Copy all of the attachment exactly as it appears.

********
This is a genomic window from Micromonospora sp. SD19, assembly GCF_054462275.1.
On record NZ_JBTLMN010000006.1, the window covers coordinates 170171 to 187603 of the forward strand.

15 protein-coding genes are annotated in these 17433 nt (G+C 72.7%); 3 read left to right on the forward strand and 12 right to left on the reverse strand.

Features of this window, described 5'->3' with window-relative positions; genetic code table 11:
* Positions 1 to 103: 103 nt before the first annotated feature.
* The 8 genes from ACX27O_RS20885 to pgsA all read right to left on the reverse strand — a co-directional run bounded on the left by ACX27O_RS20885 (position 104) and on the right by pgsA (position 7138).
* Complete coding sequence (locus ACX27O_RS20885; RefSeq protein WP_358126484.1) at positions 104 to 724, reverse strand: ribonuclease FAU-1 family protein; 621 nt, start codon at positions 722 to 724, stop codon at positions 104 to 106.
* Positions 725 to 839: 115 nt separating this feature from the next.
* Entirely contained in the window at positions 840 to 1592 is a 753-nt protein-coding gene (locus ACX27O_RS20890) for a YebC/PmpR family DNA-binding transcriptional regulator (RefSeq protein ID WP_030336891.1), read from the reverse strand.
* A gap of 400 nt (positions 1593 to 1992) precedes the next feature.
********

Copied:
This is a genomic window from Micromonospora sp. SD19, assembly GCF_054462275.1.
On record NZ_JBTLMN010000006.1, the window covers coordinates 170171 to 187603 of the forward strand.

15 protein-coding genes are annotated in these 17433 nt (G+C 72.7%); 3 read left to right on the forward strand and 12 right to left on the reverse strand.

Features of this window, described 5'->3' with window-relative positions; genetic code table 11:
* Positions 1 to 103: 103 nt before the first annotated feature.
* The 8 genes from ACX27O_RS20885 to pgsA all read right to left on the reverse strand — a co-directional run bounded on the left by ACX27O_RS20885 (position 104) and on the right by pgsA (position 7138).
* Complete coding sequence (locus ACX27O_RS20885; RefSeq protein WP_358126484.1) at positions 104 to 724, reverse strand: ribonuclease FAU-1 family protein; 621 nt, start codon at positions 722 to 724, stop codon at positions 104 to 106.
* Positions 725 to 839: 115 nt separating this feature from the next.
* Entirely contained in the window at positions 840 to 1592 is a 753-nt protein-coding gene (locus ACX27O_RS20890) for a YebC/PmpR family DNA-binding transcriptional regulator (RefSeq protein ID WP_030336891.1), read from the reverse strand.
* A gap of 400 nt (positions 1593 to 1992) precedes the next feature.